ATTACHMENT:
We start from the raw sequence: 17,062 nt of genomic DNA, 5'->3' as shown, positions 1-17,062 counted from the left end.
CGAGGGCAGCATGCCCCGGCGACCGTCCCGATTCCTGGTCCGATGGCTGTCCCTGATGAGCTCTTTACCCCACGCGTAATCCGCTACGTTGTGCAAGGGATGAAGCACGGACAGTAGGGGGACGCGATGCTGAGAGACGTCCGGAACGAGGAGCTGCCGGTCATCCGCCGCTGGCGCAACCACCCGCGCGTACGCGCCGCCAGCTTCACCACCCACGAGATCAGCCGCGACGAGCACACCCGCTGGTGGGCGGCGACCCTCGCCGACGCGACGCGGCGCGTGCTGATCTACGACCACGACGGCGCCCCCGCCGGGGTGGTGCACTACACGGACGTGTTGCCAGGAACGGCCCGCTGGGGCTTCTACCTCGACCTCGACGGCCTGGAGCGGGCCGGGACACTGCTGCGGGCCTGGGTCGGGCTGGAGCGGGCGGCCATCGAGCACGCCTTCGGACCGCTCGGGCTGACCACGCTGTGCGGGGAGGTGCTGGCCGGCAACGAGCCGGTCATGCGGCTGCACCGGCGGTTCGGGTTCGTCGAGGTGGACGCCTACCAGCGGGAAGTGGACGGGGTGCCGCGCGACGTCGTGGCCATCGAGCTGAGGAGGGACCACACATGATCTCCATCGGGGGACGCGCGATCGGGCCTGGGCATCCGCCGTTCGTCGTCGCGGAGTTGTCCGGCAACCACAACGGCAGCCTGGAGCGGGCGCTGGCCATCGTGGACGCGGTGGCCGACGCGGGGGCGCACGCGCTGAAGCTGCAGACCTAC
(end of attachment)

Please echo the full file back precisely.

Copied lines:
We start from the raw sequence: 17,062 nt of genomic DNA, 5'->3' as shown, positions 1-17,062 counted from the left end.
CGAGGGCAGCATGCCCCGGCGACCGTCCCGATTCCTGGTCCGATGGCTGTCCCTGATGAGCTCTTTACCCCACGCGTAATCCGCTACGTTGTGCAAGGGATGAAGCACGGACAGTAGGGGGACGCGATGCTGAGAGACGTCCGGAACGAGGAGCTGCCGGTCATCCGCCGCTGGCGCAACCACCCGCGCGTACGCGCCGCCAGCTTCACCACCCACGAGATCAGCCGCGACGAGCACACCCGCTGGTGGGCGGCGACCCTCGCCGACGCGACGCGGCGCGTGCTGATCTACGACCACGACGGCGCCCCCGCCGGGGTGGTGCACTACACGGACGTGTTGCCAGGAACGGCCCGCTGGGGCTTCTACCTCGACCTCGACGGCCTGGAGCGGGCCGGGACACTGCTGCGGGCCTGGGTCGGGCTGGAGCGGGCGGCCATCGAGCACGCCTTCGGACCGCTCGGGCTGACCACGCTGTGCGGGGAGGTGCTGGCCGGCAACGAGCCGGTCATGCGGCTGCACCGGCGGTTCGGGTTCGTCGAGGTGGACGCCTACCAGCGGGAAGTGGACGGGGTGCCGCGCGACGTCGTGGCCATCGAGCTGAGGAGGGACCACACATGATCTCCATCGGGGGACGCGCGATCGGGCCTGGGCATCCGCCGTTCGTCGTCGCGGAGTTGTCCGGCAACCACAACGGCAGCCTGGAGCGGGCGCTGGCCATCGTGGACGCGGTGGCCGACGCGGGGGCGCACGCGCTGAAGCTGCAGACCTAC